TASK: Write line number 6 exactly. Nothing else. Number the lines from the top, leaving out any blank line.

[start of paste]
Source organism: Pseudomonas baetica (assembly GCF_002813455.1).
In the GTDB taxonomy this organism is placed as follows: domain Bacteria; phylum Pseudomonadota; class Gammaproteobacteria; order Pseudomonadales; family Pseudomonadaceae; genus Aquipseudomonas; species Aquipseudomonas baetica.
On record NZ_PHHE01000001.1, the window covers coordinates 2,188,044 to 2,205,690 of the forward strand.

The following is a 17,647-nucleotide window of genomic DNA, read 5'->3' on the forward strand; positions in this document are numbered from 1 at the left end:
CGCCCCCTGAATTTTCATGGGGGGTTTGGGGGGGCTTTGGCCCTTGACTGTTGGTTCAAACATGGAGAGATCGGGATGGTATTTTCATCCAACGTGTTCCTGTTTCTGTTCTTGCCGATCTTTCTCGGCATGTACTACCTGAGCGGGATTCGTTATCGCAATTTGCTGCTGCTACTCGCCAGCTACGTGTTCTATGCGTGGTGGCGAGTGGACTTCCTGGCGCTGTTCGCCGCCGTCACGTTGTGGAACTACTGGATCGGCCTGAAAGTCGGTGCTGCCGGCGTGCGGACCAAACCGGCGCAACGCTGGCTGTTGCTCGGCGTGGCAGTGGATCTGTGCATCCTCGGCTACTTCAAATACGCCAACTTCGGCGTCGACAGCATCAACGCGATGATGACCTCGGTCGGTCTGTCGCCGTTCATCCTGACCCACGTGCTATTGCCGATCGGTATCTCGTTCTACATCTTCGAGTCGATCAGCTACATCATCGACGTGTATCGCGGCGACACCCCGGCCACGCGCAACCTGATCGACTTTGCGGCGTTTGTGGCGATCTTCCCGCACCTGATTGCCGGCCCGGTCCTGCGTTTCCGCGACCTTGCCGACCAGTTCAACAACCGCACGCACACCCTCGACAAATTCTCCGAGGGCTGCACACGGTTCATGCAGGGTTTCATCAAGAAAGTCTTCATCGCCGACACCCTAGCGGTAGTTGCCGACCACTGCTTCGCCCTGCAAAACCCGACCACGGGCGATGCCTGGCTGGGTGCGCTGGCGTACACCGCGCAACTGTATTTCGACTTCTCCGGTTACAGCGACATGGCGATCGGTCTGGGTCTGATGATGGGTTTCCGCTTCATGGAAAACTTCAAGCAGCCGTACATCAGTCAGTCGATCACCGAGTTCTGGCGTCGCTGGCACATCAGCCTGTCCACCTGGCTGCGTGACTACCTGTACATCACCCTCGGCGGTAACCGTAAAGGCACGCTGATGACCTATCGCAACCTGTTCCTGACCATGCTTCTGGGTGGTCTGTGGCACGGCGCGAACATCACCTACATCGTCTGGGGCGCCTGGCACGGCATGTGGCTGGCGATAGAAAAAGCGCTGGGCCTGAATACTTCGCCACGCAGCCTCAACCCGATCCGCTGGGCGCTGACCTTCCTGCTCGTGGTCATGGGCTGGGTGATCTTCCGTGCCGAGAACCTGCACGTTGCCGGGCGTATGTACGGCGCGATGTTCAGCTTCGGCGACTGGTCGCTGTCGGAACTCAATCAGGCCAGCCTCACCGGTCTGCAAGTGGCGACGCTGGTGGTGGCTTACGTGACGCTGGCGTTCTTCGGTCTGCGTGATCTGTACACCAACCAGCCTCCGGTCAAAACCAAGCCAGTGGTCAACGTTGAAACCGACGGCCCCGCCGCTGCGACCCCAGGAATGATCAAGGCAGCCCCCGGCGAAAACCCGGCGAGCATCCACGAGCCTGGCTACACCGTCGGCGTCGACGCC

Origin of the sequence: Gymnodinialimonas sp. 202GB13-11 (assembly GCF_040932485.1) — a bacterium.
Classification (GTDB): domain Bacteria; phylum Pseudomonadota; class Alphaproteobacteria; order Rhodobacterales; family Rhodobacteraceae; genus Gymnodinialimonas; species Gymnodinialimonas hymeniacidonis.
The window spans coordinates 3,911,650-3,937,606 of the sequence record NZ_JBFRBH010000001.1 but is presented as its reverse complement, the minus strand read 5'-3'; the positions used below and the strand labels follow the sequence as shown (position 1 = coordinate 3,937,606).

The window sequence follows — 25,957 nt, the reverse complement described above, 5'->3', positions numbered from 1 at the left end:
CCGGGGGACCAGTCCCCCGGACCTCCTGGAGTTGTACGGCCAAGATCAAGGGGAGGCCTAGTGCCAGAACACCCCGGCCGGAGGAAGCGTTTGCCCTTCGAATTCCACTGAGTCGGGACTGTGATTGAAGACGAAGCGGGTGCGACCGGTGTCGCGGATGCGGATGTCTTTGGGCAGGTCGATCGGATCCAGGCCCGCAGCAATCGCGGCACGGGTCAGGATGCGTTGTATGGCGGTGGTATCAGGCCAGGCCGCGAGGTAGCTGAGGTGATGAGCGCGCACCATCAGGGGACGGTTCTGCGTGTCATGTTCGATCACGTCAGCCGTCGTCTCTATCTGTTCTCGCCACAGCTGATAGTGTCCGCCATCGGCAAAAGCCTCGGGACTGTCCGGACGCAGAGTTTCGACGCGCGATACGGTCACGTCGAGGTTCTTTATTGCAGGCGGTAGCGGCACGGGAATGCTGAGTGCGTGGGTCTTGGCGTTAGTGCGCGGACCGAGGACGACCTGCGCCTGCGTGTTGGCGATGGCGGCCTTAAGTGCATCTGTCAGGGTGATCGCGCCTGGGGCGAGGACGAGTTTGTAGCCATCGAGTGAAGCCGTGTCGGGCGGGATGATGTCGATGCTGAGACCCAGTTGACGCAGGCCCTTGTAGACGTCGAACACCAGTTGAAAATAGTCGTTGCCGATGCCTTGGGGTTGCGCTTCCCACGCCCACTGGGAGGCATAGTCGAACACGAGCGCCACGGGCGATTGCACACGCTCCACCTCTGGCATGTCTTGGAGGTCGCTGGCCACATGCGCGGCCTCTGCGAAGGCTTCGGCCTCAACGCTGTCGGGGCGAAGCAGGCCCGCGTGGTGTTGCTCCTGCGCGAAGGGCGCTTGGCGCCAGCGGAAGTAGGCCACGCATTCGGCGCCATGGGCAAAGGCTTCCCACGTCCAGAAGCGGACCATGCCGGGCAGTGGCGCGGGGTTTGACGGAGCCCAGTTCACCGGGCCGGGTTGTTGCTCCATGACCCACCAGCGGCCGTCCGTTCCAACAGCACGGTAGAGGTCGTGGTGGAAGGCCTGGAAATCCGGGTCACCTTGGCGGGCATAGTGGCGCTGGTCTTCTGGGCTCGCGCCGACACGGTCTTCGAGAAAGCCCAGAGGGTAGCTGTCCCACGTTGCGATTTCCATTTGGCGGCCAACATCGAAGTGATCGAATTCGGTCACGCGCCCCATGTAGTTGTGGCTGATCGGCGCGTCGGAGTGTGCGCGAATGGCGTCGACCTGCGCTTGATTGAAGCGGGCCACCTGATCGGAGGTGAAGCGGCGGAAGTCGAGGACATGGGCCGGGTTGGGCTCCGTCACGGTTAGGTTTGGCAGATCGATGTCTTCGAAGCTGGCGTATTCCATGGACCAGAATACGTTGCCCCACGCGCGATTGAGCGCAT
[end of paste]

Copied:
Origin of the sequence: Gymnodinialimonas sp. 202GB13-11 (assembly GCF_040932485.1) — a bacterium.